Posted on: April 29, 2013
Since I was a little girl, I loved to describe my dreams to people. Most thought it endearing and fascinating, but as I grew up and entered adolescence, my parents became concerned and embarrassed if I elaborated for too long. I remember my father’s warning squeezes on my shoulder. I learned to trail off and allow him to change the subject with ease, but I never understood his restraint for he was also a dreamer. I found some of his journals in an old keepsake trunk he had in the garage. I hid them under my mattress and would read them by flashlight after everyone had gone to sleep.
When I could no longer speak freely to others about my dreams, I started to write. My mother noticed the growing callus on the outside of my right pinky and how much my hand would hurt after filling pages of lined loose-leaf paper. She found an old IBM computer that sported the iconic black screen and green type. It came with a dot matrix printer that used the never-ending paper spool with the holes on the sides. Everyday after school, I finished my homework and grabbed a Capri Sun out of the fridge before running to my room to spend the next two or three hours at the keyboard. My favorite part was the sound of my dream manifesting on paper, watching the print head move back and forth as it squealed.
I was twelve years old when I first dreamt about the abandoned city. I was wearing a sleeveless white Easter dress with navy blue pinstripes and matching sash around my waist. I stood in the middle of a two-way street, acutely aware of my childish ruffled socks spilling over saddle shoes. On the left side was a valley full of trees and a city skyline beyond it. On the right were tall glass buildings that seemed to disappear into the clouds. I followed the yellow lines to a bend around the block and kept walking until I noticed a large fountain with a statue of Athena rising out of the water holding a shield and a sword.
When I woke up I kept my eyes closed tight, wanting the dream to come back, wanting to go back to that place and take off my shoes so I could step into the water and walk up to the goddess. I wanted to touch her sandaled feet, to feel the grain of the stone with my fingertips. I wanted to feel the water soak the skirt of my dress and pull me down toward the coins littering the fountain floor with wishes. I stayed awake and reluctantly got out of bed, not expecting to ever go back and see more of that city.
I sat in front of my computer a few days later, staring at the screen with the green blinking dash that summoned me to write. Describing what I saw would be easy enough, but I didn’t know how to capture how I felt inside. Have you ever been somewhere or done something or been with someone and felt completely whole? Have you ever experienced a complete loneliness that did not make you sad, but brought you peace? Have you ever felt like you finally came to the end of yourself and the beginning of unadulterated existence? How was a twelve year old supposed to put any of that into words?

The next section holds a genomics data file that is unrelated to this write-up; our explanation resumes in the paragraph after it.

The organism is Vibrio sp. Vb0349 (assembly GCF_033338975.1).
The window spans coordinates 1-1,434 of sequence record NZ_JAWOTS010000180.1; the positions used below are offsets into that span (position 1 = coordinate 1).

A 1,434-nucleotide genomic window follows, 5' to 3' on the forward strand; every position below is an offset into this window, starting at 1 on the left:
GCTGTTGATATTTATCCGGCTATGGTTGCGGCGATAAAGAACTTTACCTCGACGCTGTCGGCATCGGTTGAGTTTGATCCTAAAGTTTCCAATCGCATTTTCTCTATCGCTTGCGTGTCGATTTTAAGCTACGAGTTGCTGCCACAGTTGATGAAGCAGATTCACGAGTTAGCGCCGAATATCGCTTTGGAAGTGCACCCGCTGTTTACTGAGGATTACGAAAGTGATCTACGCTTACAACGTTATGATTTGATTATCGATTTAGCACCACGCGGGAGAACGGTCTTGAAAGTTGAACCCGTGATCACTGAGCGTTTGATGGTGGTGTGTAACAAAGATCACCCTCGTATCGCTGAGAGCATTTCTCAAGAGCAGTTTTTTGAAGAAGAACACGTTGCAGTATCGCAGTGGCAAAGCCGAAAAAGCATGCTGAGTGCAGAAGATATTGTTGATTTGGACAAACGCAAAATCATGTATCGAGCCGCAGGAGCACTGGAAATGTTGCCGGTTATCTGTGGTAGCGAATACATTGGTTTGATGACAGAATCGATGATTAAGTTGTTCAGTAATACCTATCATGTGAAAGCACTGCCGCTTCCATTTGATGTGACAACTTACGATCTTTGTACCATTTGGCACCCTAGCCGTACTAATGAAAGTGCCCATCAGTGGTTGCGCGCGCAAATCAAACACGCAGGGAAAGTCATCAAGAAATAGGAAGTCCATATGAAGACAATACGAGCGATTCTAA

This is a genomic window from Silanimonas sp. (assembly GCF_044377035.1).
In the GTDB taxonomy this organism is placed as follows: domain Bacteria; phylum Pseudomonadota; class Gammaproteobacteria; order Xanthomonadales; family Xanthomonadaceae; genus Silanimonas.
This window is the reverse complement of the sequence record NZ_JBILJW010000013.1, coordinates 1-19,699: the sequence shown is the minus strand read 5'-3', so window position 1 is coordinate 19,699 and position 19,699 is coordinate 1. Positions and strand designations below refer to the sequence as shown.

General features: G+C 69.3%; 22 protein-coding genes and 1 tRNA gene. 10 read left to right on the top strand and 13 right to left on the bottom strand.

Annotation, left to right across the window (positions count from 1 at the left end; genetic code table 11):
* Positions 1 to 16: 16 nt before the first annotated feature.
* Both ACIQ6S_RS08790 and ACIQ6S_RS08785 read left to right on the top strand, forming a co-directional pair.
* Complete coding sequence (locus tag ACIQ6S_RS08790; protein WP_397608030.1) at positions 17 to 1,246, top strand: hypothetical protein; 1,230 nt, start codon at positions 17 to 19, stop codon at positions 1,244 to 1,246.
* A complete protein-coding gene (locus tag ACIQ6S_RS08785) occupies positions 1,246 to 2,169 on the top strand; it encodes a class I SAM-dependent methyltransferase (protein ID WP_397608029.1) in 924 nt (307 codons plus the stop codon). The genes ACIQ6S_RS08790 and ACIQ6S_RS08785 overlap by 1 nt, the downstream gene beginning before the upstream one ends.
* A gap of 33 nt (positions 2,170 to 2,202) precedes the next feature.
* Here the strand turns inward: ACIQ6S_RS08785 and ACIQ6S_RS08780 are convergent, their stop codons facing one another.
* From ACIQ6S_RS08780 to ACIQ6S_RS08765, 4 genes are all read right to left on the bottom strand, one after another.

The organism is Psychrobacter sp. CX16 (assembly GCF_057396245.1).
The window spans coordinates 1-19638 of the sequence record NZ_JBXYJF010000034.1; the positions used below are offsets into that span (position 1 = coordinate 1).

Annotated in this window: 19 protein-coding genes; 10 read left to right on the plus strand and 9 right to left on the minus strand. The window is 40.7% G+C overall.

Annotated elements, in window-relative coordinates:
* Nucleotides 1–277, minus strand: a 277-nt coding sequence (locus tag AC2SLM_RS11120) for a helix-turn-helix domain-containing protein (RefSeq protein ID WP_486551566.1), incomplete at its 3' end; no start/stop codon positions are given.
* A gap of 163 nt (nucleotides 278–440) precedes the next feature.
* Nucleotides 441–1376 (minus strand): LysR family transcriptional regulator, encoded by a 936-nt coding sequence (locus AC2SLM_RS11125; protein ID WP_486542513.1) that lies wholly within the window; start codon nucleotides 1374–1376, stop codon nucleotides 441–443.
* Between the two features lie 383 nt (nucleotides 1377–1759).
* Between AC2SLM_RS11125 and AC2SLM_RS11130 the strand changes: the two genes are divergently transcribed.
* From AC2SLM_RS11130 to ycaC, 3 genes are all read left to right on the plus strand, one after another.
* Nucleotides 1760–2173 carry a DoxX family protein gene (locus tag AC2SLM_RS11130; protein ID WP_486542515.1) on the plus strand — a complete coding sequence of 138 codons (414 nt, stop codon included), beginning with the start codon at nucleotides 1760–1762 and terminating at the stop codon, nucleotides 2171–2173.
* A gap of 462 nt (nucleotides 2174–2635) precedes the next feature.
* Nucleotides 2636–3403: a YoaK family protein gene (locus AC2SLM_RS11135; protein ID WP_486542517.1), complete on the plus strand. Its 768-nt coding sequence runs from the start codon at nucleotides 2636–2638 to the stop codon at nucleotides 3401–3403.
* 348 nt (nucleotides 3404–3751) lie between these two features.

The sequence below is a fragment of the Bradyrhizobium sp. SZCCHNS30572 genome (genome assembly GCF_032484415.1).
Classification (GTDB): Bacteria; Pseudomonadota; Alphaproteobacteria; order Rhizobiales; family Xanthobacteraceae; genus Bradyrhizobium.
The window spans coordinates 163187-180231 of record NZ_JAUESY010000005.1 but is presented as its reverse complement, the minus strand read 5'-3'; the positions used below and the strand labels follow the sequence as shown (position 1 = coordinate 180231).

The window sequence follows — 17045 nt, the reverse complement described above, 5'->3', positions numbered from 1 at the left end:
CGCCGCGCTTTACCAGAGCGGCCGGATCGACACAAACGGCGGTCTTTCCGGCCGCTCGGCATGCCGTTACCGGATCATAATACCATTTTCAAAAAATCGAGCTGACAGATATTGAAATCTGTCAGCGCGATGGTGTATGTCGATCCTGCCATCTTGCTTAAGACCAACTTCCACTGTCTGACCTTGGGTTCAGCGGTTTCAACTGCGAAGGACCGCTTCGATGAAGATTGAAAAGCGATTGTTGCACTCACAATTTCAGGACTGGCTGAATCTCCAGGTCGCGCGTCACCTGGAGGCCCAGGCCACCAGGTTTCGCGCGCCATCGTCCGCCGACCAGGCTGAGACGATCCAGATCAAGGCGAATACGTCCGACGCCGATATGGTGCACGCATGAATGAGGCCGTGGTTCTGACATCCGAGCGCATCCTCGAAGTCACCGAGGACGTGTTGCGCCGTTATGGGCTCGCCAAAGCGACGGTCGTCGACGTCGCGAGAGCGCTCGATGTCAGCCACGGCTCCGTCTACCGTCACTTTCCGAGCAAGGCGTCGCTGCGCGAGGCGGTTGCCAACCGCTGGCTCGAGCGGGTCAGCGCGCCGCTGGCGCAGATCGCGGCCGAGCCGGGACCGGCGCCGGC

One day, my mother asked me if I was depressed. The question startled me; I’d never considered the notion before. I looked at her face and saw her eyes laced with wisdom and concern.
“No. I mean, I don’t think so.”
She flipped through a few pages of one of my notebooks, placing her chin in her cupped hand. “Your stories seem sad lately.”
I sat next to her, leaning over and looking at the pages as well, cocking my head to the side and pursing my lips as I reflected. “Well, sometimes I get sad, but I don’t really know why. I keep wishing I was somewhere else.”
My mother closed the notebook with care, folding her hands on top of the red cover and turned her head to face me. “I’m not like most mothers. I don’t say what you want to hear. I tell you the truth.”
“Your father has a wonderful imagination, but he began to resent it. He never learned that our dreams and our reality do not have to be separate. They are one.”
Whenever I started to forget about my dream place, sleep would take me there again. I would scale bridges, walk along railroad tracks, make tea in empty cafes, take naps in strange hammocks, and drive luxury cars. Over time, I recognized different parts of the city and could navigate my way back to a place I had not seen in years. It wasn’t until I was almost thirty years old that someone trespassed into my dreamscape, standing in Athena’s fountain. I would often gaze at the goddess in awe, but this woman looked upon her as an equal. I woke up before she turned around to face me, but I knew it was my mother.
There was a text message on my phone from her. “Call me. I love you.”
Photograph by: Jaemin Riley
Written by: Natasha Akery
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